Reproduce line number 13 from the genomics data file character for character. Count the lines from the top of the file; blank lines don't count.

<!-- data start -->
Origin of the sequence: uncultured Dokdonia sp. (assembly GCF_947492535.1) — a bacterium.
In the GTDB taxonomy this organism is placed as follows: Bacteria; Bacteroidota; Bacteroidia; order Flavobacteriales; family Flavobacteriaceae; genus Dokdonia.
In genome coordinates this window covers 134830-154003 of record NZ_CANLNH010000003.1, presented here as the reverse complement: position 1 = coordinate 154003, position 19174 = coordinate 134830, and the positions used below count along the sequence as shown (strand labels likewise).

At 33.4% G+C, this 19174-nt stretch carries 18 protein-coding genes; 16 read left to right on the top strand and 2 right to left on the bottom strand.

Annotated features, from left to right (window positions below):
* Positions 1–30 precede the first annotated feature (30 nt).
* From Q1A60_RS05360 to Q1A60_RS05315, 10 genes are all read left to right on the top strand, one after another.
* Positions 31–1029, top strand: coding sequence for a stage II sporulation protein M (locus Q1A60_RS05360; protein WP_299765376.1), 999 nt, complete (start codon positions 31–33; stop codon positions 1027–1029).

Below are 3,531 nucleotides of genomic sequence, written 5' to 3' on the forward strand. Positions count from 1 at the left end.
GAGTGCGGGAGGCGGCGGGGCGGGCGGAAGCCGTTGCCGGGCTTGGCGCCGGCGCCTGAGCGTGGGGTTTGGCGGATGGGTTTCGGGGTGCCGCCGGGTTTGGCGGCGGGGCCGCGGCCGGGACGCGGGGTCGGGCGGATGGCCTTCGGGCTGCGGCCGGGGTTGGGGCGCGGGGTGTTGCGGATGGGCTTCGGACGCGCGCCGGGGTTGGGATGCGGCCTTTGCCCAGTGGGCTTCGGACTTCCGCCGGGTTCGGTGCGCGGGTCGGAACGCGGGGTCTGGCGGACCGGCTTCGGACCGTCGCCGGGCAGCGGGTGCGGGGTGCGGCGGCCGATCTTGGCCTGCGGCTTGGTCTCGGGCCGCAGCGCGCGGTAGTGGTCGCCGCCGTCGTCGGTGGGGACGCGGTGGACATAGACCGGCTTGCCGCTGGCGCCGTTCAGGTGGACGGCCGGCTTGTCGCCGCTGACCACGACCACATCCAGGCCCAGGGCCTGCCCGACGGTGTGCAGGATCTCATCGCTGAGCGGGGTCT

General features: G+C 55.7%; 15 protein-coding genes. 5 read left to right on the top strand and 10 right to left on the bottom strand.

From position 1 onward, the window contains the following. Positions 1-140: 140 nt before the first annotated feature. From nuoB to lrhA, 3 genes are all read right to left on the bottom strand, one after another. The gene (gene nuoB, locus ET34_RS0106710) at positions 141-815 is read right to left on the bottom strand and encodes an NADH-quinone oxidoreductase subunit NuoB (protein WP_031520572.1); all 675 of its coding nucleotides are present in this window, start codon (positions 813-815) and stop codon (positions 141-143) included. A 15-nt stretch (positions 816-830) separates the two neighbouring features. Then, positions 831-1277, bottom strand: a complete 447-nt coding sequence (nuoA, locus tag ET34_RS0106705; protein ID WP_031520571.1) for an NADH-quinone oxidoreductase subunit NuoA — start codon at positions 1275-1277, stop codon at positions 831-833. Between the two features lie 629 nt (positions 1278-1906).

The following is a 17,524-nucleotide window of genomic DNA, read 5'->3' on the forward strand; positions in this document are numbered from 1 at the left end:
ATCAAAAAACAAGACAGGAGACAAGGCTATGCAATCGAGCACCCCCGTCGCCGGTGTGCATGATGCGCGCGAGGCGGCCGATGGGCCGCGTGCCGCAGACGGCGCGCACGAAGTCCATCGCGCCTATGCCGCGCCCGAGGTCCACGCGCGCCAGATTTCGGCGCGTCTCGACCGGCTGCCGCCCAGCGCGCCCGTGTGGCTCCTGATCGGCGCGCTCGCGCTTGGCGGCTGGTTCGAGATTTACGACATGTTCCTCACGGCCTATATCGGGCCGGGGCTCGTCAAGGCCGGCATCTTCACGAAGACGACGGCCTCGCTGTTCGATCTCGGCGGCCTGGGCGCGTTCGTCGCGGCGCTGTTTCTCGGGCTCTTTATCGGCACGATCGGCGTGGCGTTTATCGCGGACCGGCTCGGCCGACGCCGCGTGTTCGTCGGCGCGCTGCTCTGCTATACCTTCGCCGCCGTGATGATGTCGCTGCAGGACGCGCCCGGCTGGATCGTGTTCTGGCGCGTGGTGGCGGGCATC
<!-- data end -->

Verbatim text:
The following is a 17,524-nucleotide window of genomic DNA, read 5'->3' on the forward strand; positions in this document are numbered from 1 at the left end: